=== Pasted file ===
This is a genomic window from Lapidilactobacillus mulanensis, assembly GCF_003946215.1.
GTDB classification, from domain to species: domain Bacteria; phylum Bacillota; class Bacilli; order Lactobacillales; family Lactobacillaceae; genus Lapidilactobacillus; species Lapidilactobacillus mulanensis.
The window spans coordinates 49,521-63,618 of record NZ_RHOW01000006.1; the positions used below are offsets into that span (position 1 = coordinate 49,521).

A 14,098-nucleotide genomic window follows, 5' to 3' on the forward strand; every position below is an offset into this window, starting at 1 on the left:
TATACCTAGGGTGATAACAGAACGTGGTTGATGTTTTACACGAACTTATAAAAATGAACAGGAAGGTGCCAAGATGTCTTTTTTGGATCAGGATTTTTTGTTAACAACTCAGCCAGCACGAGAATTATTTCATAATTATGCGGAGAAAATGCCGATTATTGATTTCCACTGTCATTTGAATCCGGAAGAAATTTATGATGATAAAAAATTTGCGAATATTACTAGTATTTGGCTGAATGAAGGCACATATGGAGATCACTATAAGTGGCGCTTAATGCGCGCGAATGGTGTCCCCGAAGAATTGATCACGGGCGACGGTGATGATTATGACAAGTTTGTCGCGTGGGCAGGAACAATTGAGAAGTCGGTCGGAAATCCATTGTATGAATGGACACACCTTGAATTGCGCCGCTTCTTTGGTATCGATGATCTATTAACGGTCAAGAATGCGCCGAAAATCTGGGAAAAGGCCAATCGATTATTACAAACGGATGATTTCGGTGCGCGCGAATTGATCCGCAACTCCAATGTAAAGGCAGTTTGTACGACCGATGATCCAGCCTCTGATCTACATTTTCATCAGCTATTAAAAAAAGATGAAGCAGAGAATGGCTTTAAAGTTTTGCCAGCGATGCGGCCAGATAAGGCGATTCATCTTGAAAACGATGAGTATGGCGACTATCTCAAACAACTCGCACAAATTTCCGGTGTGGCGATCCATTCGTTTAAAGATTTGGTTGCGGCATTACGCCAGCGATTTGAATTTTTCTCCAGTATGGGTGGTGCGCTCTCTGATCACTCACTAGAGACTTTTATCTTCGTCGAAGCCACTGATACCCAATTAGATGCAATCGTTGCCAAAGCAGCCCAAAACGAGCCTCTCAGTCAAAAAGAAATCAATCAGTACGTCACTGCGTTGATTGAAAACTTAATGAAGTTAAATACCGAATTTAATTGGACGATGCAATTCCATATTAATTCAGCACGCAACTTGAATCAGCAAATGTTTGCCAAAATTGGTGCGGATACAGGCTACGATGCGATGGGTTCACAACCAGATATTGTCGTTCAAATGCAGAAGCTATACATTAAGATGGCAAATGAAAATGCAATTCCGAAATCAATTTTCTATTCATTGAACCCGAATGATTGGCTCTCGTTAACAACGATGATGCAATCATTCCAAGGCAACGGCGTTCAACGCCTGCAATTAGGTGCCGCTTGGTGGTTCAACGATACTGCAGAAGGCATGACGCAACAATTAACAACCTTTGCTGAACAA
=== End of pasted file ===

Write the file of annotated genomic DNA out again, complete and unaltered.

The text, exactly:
This is a genomic window from Lapidilactobacillus mulanensis, assembly GCF_003946215.1.
GTDB classification, from domain to species: domain Bacteria; phylum Bacillota; class Bacilli; order Lactobacillales; family Lactobacillaceae; genus Lapidilactobacillus; species Lapidilactobacillus mulanensis.
The window spans coordinates 49,521-63,618 of record NZ_RHOW01000006.1; the positions used below are offsets into that span (position 1 = coordinate 49,521).

A 14,098-nucleotide genomic window follows, 5' to 3' on the forward strand; every position below is an offset into this window, starting at 1 on the left:
TATACCTAGGGTGATAACAGAACGTGGTTGATGTTTTACACGAACTTATAAAAATGAACAGGAAGGTGCCAAGATGTCTTTTTTGGATCAGGATTTTTTGTTAACAACTCAGCCAGCACGAGAATTATTTCATAATTATGCGGAGAAAATGCCGATTATTGATTTCCACTGTCATTTGAATCCGGAAGAAATTTATGATGATAAAAAATTTGCGAATATTACTAGTATTTGGCTGAATGAAGGCACATATGGAGATCACTATAAGTGGCGCTTAATGCGCGCGAATGGTGTCCCCGAAGAATTGATCACGGGCGACGGTGATGATTATGACAAGTTTGTCGCGTGGGCAGGAACAATTGAGAAGTCGGTCGGAAATCCATTGTATGAATGGACACACCTTGAATTGCGCCGCTTCTTTGGTATCGATGATCTATTAACGGTCAAGAATGCGCCGAAAATCTGGGAAAAGGCCAATCGATTATTACAAACGGATGATTTCGGTGCGCGCGAATTGATCCGCAACTCCAATGTAAAGGCAGTTTGTACGACCGATGATCCAGCCTCTGATCTACATTTTCATCAGCTATTAAAAAAAGATGAAGCAGAGAATGGCTTTAAAGTTTTGCCAGCGATGCGGCCAGATAAGGCGATTCATCTTGAAAACGATGAGTATGGCGACTATCTCAAACAACTCGCACAAATTTCCGGTGTGGCGATCCATTCGTTTAAAGATTTGGTTGCGGCATTACGCCAGCGATTTGAATTTTTCTCCAGTATGGGTGGTGCGCTCTCTGATCACTCACTAGAGACTTTTATCTTCGTCGAAGCCACTGATACCCAATTAGATGCAATCGTTGCCAAAGCAGCCCAAAACGAGCCTCTCAGTCAAAAAGAAATCAATCAGTACGTCACTGCGTTGATTGAAAACTTAATGAAGTTAAATACCGAATTTAATTGGACGATGCAATTCCATATTAATTCAGCACGCAACTTGAATCAGCAAATGTTTGCCAAAATTGGTGCGGATACAGGCTACGATGCGATGGGTTCACAACCAGATATTGTCGTTCAAATGCAGAAGCTATACATTAAGATGGCAAATGAAAATGCAATTCCGAAATCAATTTTCTATTCATTGAACCCGAATGATTGGCTCTCGTTAACAACGATGATGCAATCATTCCAAGGCAACGGCGTTCAACGCCTGCAATTAGGTGCCGCTTGGTGGTTCAACGATACTGCAGAAGGCATGACGCAACAATTAACAACCTTTGCTGAACAA